I Need A Raise! How to Approach Getting a Salary Bump
When is the last time you’ve asked for or have gotten a raise? How long have you been in your current role? Asking for a raise can be nerve wracking, but it can be necessary at times.
You’ll want to be sure to approach the situation diplomatically and confidently – after all, you’re worth it! (But, you want your employer to feel the same, too!)
In this article, we’ll give you five steps to help approach getting your next salary bump.
Make sure you do some research; find out what kind of leverage you have. Do you have more education than most? Do you have a higher degree or an extra certification? Then look at the market around you – what are comparable positions paying? Use the internet and networking to find what you’re worth. Come up with your number and make sure you have the reasons why you are worth that lined up. Next, outline a pitch. Sell yourself!
2. Set A Meeting
Send an email or stop your manager for a quick minute to set a meeting. You want the meeting concerning your raise request to be convenient for them so they have time to consider your request adequately. Also, make sure that you set the meeting with whoever controls your pay; so if that is not your manager, then approach human resources or ask who the right person to speak with is. It is important though to follow the chain of command.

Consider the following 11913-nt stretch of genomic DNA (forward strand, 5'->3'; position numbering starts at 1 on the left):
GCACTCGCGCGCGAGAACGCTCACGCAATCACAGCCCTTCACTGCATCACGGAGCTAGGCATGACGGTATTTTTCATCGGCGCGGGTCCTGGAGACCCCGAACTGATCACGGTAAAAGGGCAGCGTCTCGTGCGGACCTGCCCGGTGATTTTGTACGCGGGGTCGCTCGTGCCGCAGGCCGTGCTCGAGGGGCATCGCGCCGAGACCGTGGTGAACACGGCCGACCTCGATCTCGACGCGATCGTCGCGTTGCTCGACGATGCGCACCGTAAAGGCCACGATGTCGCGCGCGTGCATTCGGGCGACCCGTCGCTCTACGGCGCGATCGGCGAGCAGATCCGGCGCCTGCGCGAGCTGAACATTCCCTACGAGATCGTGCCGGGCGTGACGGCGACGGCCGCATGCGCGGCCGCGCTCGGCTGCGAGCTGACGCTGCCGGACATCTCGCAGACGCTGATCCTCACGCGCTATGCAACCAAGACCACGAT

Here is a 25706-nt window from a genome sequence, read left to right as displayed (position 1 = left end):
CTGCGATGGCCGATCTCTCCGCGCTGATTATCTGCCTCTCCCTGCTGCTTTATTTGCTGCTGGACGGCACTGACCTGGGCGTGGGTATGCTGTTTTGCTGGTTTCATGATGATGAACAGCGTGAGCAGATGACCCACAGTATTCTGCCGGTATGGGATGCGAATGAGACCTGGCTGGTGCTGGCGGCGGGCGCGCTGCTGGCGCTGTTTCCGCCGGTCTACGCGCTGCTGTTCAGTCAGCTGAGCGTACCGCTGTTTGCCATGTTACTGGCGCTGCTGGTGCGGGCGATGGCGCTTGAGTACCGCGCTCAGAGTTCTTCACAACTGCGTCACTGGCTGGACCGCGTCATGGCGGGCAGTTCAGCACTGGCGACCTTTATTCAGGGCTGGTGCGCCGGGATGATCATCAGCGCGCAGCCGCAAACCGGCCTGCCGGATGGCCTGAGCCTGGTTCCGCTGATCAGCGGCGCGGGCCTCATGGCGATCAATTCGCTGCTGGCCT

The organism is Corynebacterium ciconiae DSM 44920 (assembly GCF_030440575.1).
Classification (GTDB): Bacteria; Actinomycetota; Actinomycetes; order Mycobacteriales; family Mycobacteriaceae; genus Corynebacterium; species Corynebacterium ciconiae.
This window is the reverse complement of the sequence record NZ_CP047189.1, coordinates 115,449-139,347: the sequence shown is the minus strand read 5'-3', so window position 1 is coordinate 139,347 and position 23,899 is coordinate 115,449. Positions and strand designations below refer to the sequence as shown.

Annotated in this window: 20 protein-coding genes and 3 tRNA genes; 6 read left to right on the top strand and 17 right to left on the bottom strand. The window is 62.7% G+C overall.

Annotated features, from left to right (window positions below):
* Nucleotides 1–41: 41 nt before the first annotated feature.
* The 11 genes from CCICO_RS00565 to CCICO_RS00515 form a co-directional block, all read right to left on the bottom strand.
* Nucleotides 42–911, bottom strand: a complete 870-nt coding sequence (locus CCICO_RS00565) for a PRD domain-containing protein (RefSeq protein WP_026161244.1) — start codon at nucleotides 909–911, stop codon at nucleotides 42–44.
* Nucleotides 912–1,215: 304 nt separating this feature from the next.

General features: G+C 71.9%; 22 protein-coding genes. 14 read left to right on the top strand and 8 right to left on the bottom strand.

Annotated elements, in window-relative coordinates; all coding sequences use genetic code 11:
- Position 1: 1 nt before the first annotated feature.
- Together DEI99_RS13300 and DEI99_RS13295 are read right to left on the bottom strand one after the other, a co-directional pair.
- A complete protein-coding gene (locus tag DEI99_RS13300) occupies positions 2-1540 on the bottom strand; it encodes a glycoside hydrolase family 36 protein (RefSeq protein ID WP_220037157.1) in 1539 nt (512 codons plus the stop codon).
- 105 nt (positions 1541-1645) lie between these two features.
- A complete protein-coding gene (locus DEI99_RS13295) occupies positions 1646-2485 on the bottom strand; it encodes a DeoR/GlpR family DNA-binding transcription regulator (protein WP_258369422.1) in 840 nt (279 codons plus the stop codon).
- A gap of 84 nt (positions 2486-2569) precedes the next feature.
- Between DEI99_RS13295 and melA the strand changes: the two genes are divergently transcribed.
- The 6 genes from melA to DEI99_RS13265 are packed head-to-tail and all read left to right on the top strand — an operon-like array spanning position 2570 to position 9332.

This is where you use facts-based reasoning and not emotion to prove why you deserve a raise. Stay away from talking about personal expenses or why you need a raise and focus on the reasons why you deserve a raise. Highlight accomplishments, talk about your future goals with the company and prove your worth. After all, they are investing in you.
4. Expect Alternative Outcomes
Remember that things don’t always go as expected. Be prepared for different responses to your pitch; management will have questions and they might shut it down completely. Regardless, you will want to keep a level head. If they say no, you can suggest to table the subject and re-evaluate in a few months after working on some of the feedback points they give you. Or, if they say yes and give you a raise, be sure to be appreciative. And no matter what happens, always, always, thank them for their time. Leave your meeting having built upon your bridge, not burnt it down
5. Try Again!
Even if your request gets rejected this time, remember that it is practice for next time – try, try again! Give it about 6 months to 1 year before you ask again. In the meantime, work on being the best employee you can be, and then give it another go. If you’re told no again, but you can confidently say you’ve been trying your best, it may be time to look for another position elsewhere.
What about you? Do you have any tips for getting a raise? We would love to know! Drop us a comment below and join the conversation!